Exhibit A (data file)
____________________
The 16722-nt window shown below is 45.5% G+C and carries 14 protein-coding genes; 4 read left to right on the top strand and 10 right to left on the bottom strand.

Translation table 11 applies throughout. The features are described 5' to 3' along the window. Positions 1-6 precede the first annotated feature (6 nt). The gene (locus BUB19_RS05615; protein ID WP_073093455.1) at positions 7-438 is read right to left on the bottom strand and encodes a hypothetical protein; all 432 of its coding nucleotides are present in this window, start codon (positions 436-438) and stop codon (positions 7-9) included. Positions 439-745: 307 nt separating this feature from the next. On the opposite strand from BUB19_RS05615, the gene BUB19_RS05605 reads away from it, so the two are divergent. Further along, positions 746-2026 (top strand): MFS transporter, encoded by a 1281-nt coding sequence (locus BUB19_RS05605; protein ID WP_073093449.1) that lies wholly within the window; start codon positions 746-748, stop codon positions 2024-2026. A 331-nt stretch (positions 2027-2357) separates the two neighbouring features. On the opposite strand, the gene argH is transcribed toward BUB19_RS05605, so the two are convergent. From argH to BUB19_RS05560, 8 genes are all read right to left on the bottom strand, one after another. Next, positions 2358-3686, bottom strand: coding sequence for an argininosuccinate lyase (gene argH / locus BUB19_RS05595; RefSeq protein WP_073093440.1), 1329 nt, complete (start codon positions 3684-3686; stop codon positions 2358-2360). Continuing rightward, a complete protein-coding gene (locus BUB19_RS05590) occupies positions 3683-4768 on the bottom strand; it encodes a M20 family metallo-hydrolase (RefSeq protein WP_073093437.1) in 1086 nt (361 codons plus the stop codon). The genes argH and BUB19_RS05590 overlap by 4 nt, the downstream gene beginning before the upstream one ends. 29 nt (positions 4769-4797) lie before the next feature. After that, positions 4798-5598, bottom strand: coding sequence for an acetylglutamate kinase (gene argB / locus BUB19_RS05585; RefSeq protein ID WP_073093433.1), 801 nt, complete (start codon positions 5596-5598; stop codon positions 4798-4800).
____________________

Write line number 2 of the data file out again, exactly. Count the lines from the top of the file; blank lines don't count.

Translation table 11 applies throughout. The features are described 5' to 3' along the window. Positions 1-6 precede the first annotated feature (6 nt). The gene (locus BUB19_RS05615; protein ID WP_073093455.1) at positions 7-438 is read right to left on the bottom strand and encodes a hypothetical protein; all 432 of its coding nucleotides are present in this window, start codon (positions 436-438) and stop codon (positions 7-9) included. Positions 439-745: 307 nt separating this feature from the next. On the opposite strand from BUB19_RS05615, the gene BUB19_RS05605 reads away from it, so the two are divergent. Further along, positions 746-2026 (top strand): MFS transporter, encoded by a 1281-nt coding sequence (locus BUB19_RS05605; protein ID WP_073093449.1) that lies wholly within the window; start codon positions 746-748, stop codon positions 2024-2026. A 331-nt stretch (positions 2027-2357) separates the two neighbouring features. On the opposite strand, the gene argH is transcribed toward BUB19_RS05605, so the two are convergent. From argH to BUB19_RS05560, 8 genes are all read right to left on the bottom strand, one after another. Next, positions 2358-3686, bottom strand: coding sequence for an argininosuccinate lyase (gene argH / locus BUB19_RS05595; RefSeq protein WP_073093440.1), 1329 nt, complete (start codon positions 3684-3686; stop codon positions 2358-2360). Continuing rightward, a complete protein-coding gene (locus BUB19_RS05590) occupies positions 3683-4768 on the bottom strand; it encodes a M20 family metallo-hydrolase (RefSeq protein WP_073093437.1) in 1086 nt (361 codons plus the stop codon). The genes argH and BUB19_RS05590 overlap by 4 nt, the downstream gene beginning before the upstream one ends. 29 nt (positions 4769-4797) lie before the next feature. After that, positions 4798-5598, bottom strand: coding sequence for an acetylglutamate kinase (gene argB / locus BUB19_RS05585; RefSeq protein ID WP_073093433.1), 801 nt, complete (start codon positions 5596-5598; stop codon positions 4798-4800).